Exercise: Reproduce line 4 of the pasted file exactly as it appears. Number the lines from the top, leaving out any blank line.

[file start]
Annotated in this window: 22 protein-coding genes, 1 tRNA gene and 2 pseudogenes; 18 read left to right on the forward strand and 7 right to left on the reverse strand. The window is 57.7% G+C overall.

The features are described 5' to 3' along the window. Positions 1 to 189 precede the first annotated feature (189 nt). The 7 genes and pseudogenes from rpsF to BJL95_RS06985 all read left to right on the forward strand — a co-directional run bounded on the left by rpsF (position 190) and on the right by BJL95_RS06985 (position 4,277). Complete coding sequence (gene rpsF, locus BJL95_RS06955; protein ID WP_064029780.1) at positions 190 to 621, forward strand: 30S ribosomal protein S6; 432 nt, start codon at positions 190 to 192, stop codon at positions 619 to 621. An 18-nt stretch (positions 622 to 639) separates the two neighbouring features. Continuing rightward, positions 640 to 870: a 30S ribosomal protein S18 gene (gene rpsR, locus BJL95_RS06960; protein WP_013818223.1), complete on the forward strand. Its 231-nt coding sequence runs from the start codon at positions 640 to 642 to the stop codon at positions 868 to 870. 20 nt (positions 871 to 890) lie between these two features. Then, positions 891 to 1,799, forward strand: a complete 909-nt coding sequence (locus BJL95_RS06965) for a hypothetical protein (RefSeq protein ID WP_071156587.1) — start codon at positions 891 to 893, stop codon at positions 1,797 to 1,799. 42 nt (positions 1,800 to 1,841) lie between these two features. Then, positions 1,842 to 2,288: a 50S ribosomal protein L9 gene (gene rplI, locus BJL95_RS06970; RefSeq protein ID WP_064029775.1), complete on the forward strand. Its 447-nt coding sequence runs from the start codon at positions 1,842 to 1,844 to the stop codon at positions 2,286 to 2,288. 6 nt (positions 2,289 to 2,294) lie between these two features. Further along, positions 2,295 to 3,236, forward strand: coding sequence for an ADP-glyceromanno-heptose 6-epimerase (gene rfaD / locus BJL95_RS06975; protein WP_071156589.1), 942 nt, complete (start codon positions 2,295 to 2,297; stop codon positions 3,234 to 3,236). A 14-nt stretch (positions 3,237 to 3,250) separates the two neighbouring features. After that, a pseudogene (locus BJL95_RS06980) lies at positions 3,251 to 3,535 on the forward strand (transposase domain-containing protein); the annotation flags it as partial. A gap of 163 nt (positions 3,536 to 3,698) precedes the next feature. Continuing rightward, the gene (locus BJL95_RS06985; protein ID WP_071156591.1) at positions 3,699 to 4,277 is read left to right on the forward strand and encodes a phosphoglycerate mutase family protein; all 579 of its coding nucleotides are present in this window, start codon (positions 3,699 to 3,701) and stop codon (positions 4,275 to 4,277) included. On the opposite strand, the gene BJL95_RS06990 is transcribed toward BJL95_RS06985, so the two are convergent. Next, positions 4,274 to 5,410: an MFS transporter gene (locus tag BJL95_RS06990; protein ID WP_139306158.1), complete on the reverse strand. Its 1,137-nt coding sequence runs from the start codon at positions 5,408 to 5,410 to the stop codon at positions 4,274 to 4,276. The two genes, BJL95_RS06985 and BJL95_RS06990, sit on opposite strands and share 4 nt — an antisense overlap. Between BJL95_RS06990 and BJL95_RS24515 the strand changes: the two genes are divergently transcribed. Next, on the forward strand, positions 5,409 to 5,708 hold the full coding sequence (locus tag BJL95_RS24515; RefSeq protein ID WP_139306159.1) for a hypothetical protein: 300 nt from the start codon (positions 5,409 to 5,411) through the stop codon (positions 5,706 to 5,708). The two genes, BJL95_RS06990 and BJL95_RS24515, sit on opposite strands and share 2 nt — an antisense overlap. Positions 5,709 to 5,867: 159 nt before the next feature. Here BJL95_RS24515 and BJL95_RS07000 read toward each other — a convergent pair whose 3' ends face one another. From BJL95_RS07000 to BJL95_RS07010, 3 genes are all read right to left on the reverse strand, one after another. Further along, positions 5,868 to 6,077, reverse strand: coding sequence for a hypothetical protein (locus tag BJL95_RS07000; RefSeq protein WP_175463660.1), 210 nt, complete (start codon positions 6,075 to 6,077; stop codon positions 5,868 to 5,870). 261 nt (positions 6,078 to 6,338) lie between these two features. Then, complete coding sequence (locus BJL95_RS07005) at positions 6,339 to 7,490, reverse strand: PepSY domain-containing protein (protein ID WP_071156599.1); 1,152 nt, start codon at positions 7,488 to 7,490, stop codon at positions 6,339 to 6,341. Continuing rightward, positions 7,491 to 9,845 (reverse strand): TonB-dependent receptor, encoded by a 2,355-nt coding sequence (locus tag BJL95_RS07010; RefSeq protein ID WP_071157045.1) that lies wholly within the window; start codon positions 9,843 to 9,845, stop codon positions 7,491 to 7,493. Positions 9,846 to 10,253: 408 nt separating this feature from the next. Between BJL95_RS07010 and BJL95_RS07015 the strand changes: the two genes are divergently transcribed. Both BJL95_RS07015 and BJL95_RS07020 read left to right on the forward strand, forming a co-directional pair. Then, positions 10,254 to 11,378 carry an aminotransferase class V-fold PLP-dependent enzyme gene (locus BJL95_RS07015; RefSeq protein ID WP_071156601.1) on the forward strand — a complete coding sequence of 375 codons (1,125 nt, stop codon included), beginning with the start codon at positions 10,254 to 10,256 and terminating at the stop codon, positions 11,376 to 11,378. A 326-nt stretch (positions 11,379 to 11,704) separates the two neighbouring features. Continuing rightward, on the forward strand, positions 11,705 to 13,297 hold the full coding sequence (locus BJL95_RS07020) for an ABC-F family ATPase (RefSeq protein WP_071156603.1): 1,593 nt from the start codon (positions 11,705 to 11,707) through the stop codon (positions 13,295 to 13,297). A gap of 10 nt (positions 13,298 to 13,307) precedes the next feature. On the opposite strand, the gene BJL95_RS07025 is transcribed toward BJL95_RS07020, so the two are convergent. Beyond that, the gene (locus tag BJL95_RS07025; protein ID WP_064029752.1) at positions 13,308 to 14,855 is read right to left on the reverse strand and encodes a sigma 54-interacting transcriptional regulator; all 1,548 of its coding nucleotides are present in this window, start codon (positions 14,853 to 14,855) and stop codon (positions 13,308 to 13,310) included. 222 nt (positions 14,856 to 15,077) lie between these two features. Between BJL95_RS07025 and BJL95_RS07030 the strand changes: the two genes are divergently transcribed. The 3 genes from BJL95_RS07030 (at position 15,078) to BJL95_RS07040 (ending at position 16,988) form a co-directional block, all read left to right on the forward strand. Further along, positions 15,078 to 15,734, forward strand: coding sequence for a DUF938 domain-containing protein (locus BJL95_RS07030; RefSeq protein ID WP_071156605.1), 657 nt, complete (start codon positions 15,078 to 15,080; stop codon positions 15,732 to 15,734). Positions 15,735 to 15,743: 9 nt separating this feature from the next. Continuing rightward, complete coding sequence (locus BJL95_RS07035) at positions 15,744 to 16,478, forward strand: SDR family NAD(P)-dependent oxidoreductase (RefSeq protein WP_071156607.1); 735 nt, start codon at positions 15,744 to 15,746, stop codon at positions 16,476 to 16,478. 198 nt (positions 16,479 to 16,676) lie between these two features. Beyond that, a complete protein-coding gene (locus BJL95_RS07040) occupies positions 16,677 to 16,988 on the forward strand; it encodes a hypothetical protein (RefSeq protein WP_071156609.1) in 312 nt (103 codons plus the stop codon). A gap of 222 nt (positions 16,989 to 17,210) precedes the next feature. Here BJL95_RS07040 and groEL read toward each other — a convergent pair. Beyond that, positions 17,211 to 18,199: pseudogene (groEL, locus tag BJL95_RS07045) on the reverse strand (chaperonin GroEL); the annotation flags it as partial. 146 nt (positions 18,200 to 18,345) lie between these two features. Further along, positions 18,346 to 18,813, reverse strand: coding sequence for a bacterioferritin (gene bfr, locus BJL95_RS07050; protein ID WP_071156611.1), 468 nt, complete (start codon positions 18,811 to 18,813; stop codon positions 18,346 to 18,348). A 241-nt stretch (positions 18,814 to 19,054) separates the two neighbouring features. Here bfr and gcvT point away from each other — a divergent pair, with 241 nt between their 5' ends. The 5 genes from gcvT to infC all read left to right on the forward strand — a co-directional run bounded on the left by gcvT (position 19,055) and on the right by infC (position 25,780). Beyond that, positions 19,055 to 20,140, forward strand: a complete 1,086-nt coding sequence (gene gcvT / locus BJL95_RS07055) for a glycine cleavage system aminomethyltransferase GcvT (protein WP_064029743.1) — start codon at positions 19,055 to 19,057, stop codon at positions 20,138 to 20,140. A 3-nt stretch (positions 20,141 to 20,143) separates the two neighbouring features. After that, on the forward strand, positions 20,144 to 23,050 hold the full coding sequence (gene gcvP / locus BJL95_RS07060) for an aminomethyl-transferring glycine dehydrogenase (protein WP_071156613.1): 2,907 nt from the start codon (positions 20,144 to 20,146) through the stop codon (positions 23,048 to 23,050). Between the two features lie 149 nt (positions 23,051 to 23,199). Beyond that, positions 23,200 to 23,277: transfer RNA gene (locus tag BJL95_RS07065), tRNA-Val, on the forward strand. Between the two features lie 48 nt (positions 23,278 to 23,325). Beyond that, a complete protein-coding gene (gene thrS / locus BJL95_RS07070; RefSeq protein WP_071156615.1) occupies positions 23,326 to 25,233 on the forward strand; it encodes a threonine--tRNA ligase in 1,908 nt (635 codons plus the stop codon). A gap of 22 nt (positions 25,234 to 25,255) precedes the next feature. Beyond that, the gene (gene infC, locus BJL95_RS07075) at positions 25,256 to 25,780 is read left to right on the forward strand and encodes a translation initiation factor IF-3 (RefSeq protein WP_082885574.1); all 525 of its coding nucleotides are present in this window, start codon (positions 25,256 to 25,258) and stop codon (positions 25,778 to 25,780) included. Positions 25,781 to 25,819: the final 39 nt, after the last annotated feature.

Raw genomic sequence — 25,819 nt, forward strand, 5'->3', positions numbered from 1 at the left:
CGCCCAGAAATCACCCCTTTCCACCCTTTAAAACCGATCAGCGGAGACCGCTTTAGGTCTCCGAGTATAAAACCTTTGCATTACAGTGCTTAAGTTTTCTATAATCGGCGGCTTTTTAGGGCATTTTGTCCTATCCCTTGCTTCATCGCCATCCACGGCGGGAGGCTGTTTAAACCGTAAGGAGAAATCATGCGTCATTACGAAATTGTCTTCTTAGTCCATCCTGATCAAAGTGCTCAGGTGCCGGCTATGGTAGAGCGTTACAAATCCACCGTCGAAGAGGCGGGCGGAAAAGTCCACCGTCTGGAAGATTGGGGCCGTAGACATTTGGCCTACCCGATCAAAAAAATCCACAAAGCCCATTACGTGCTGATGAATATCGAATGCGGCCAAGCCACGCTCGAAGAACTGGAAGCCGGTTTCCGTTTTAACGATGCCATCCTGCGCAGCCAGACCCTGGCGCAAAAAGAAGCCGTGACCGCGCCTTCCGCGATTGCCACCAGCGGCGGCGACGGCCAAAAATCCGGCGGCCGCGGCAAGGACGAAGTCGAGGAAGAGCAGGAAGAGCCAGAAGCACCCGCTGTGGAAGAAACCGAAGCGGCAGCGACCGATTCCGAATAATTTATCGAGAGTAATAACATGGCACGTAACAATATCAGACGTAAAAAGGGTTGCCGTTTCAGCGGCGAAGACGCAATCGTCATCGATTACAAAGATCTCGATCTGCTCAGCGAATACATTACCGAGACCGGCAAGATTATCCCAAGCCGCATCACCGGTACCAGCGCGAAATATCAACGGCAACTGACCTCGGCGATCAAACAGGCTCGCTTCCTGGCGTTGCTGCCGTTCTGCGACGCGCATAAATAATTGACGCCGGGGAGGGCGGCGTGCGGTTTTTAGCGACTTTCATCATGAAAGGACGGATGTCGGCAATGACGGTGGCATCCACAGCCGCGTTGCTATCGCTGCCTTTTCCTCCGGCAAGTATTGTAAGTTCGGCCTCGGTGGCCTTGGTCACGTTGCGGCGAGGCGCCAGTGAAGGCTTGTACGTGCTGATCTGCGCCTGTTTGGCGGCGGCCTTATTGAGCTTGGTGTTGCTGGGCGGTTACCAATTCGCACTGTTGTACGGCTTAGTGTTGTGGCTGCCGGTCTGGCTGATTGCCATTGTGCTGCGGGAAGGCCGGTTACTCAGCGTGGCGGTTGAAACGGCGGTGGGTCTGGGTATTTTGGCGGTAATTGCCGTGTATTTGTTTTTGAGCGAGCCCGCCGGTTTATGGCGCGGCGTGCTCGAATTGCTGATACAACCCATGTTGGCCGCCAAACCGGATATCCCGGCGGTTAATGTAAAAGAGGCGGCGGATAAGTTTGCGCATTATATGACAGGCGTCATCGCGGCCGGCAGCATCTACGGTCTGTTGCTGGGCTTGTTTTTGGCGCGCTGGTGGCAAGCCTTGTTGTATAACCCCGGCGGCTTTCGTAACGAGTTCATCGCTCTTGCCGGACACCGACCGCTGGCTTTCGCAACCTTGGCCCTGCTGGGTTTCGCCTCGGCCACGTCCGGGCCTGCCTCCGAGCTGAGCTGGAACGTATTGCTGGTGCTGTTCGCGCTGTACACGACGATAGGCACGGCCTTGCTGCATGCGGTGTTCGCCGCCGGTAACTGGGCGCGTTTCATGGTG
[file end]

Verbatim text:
CGCCCAGAAATCACCCCTTTCCACCCTTTAAAACCGATCAGCGGAGACCGCTTTAGGTCTCCGAGTATAAAACCTTTGCATTACAGTGCTTAAGTTTTCTATAATCGGCGGCTTTTTAGGGCATTTTGTCCTATCCCTTGCTTCATCGCCATCCACGGCGGGAGGCTGTTTAAACCGTAAGGAGAAATCATGCGTCATTACGAAATTGTCTTCTTAGTCCATCCTGATCAAAGTGCTCAGGTGCCGGCTATGGTAGAGCGTTACAAATCCACCGTCGAAGAGGCGGGCGGAAAAGTCCACCGTCTGGAAGATTGGGGCCGTAGACATTTGGCCTACCCGATCAAAAAAATCCACAAAGCCCATTACGTGCTGATGAATATCGAATGCGGCCAAGCCACGCTCGAAGAACTGGAAGCCGGTTTCCGTTTTAACGATGCCATCCTGCGCAGCCAGACCCTGGCGCAAAAAGAAGCCGTGACCGCGCCTTCCGCGATTGCCACCAGCGGCGGCGACGGCCAAAAATCCGGCGGCCGCGGCAAGGACGAAGTCGAGGAAGAGCAGGAAGAGCCAGAAGCACCCGCTGTGGAAGAAACCGAAGCGGCAGCGACCGATTCCGAATAATTTATCGAGAGTAATAACATGGCACGTAACAATATCAGACGTAAAAAGGGTTGCCGTTTCAGCGGCGAAGACGCAATCGTCATCGATTACAAAGATCTCGATCTGCTCAGCGAATACATTACCGAGACCGGCAAGATTATCCCAAGCCGCATCACCGGTACCAGCGCGAAATATCAACGGCAACTGACCTCGGCGATCAAACAGGCTCGCTTCCTGGCGTTGCTGCCGTTCTGCGACGCGCATAAATAATTGACGCCGGGGAGGGCGGCGTGCGGTTTTTAGCGACTTTCATCATGAAAGGACGGATGTCGGCAATGACGGTGGCATCCACAGCCGCGTTGCTATCGCTGCCTTTTCCTCCGGCAAGTATTGTAAGTTCGGCCTCGGTGGCCTTGGTCACGTTGCGGCGAGGCGCCAGTGAAGGCTTGTACGTGCTGATCTGCGCCTGTTTGGCGGCGGCCTTATTGAGCTTGGTGTTGCTGGGCGGTTACCAATTCGCACTGTTGTACGGCTTAGTGTTGTGGCTGCCGGTCTGGCTGATTGCCATTGTGCTGCGGGAAGGCCGGTTACTCAGCGTGGCGGTTGAAACGGCGGTGGGTCTGGGTATTTTGGCGGTAATTGCCGTGTATTTGTTTTTGAGCGAGCCCGCCGGTTTATGGCGCGGCGTGCTCGAATTGCTGATACAACCCATGTTGGCCGCCAAACCGGATATCCCGGCGGTTAATGTAAAAGAGGCGGCGGATAAGTTTGCGCATTATATGACAGGCGTCATCGCGGCCGGCAGCATCTACGGTCTGTTGCTGGGCTTGTTTTTGGCGCGCTGGTGGCAAGCCTTGTTGTATAACCCCGGCGGCTTTCGTAACGAGTTCATCGCTCTTGCCGGACACCGACCGCTGGCTTTCGCAACCTTGGCCCTGCTGGGTTTCGCCTCGGCCACGTCCGGGCCTGCCTCCGAGCTGAGCTGGAACGTATTGCTGGTGCTGTTCGCGCTGTACACGACGATAGGCACGGCCTTGCTGCATGCGGTGTTCGCCGCCGGTAACTGGGCGCGTTTCATGGTG